Gary Hart's provocative question is right on the money. This issue has received remarkably little sustained attention to date but demands it.
On the one hand, part of the answer has to be that we can't know. The nature of US-Iraqi security relations five and ten and twenty years from now depends on far too many future developments that we cannot now foresee. One hopes that we will be friends and partners, but even that is obviously not yet clear; to think about alliances and bases is to get way ahead of ourselves.
Moreover, forcing the issue publicly could be a mistake. We should not want the Iraqi government to have to declare its position on the matter right now. To indicate support for the notion of permanent American military bases on Iraqi soil would make the transitional government look like a U.S. puppet--and overstep its mandate, since it will only be in power about a year. But to rule out the idea definitively would prejudice the options of future Iraqi governments and American administrations. So in Iraq at least, the question is best handled delicately for the moment.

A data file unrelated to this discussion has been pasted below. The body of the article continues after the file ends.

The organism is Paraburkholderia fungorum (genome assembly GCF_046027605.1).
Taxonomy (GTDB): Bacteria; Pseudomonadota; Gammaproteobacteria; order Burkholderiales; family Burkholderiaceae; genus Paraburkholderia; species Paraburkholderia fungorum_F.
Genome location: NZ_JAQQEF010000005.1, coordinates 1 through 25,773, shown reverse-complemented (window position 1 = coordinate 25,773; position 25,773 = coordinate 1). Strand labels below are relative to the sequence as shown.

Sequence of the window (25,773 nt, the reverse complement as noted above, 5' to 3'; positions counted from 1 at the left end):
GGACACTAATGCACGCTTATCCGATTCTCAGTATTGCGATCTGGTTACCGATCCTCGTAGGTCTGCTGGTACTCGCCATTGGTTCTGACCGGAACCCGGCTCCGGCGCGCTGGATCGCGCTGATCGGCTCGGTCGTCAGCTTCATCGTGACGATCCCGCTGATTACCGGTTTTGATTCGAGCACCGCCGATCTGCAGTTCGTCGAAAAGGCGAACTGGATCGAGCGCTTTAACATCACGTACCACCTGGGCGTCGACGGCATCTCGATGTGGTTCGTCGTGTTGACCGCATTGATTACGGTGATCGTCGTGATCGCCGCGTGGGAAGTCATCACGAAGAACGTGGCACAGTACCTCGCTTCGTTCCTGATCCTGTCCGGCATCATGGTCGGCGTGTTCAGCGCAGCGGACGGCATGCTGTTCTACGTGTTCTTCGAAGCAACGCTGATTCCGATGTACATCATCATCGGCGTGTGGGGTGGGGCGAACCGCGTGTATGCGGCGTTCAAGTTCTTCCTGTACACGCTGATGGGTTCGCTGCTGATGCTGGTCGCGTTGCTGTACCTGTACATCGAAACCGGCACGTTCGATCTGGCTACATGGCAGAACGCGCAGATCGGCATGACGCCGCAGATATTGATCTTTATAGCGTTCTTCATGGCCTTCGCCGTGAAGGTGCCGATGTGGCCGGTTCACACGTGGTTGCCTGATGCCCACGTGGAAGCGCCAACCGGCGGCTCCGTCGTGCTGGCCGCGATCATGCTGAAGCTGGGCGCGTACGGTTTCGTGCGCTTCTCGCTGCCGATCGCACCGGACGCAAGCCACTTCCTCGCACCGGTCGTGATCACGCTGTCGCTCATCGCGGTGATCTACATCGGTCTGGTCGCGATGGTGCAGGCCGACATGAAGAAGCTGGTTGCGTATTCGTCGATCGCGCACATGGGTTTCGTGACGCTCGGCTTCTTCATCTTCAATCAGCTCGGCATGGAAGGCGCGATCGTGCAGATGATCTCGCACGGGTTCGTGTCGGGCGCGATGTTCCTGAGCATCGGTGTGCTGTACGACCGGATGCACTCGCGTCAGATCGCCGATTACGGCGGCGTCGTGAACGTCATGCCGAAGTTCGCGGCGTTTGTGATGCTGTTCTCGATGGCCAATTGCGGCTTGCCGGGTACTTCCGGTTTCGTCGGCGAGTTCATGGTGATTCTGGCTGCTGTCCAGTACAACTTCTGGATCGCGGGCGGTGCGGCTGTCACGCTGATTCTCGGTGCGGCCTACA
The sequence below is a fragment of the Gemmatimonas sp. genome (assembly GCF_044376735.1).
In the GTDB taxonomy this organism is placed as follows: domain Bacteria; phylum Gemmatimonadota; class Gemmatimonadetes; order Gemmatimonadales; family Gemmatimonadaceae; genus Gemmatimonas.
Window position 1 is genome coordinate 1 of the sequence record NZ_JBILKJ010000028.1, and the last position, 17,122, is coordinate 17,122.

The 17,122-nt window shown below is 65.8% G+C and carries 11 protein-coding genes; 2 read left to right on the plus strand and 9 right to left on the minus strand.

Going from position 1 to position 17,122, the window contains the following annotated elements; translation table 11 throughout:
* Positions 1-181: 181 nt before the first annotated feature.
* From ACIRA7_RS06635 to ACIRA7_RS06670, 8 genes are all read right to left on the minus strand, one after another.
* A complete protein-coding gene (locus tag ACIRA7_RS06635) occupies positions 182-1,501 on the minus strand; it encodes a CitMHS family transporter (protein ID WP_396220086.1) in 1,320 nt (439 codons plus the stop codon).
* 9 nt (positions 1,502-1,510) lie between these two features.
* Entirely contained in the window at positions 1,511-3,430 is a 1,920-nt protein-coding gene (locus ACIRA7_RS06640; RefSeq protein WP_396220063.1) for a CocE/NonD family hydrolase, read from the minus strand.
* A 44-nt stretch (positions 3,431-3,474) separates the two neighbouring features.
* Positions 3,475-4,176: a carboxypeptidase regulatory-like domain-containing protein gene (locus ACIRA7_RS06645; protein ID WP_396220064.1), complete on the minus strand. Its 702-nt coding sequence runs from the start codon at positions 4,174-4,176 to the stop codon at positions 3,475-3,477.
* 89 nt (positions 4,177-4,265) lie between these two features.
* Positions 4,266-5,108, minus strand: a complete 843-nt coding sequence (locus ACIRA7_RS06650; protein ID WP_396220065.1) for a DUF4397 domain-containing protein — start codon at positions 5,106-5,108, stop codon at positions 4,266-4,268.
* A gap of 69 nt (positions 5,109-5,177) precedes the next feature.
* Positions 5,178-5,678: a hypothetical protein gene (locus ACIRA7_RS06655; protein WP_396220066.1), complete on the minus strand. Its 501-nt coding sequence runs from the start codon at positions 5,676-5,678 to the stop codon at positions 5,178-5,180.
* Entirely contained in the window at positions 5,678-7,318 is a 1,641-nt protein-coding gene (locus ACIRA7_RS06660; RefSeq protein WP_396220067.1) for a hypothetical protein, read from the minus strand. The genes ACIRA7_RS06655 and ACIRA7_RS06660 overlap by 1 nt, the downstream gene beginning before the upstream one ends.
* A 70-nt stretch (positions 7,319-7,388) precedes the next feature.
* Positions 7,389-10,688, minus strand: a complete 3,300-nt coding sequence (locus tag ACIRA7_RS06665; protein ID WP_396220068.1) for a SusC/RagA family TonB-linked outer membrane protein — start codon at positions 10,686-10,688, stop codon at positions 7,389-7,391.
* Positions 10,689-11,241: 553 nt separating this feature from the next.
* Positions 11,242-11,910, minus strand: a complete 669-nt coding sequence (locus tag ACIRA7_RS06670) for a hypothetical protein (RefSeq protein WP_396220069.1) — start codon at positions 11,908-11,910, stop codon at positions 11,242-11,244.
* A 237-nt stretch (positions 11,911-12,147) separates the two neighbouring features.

Back here at home, the Bush administration should at a minimum clarify one point. Is it already quietly building "concrete and steel" bases? Some concrete and steel may be appropriate now, to make our troops reasonably comfortable and safe, but there must be careful explanations to justify such efforts on a case by case basis. And supplemental defense appropriations bills that enjoy strong bipartisan support in a time of war should not be used to provide money, and political cover, for projects that it is too soon to undertake.
U.S. overseas bases are inherently bad. But to push for them now in Iraq would politically hurt those we should want to strengthen, and reinforce the image of America as occupier that has already cost us so dearly in the Iraq operation.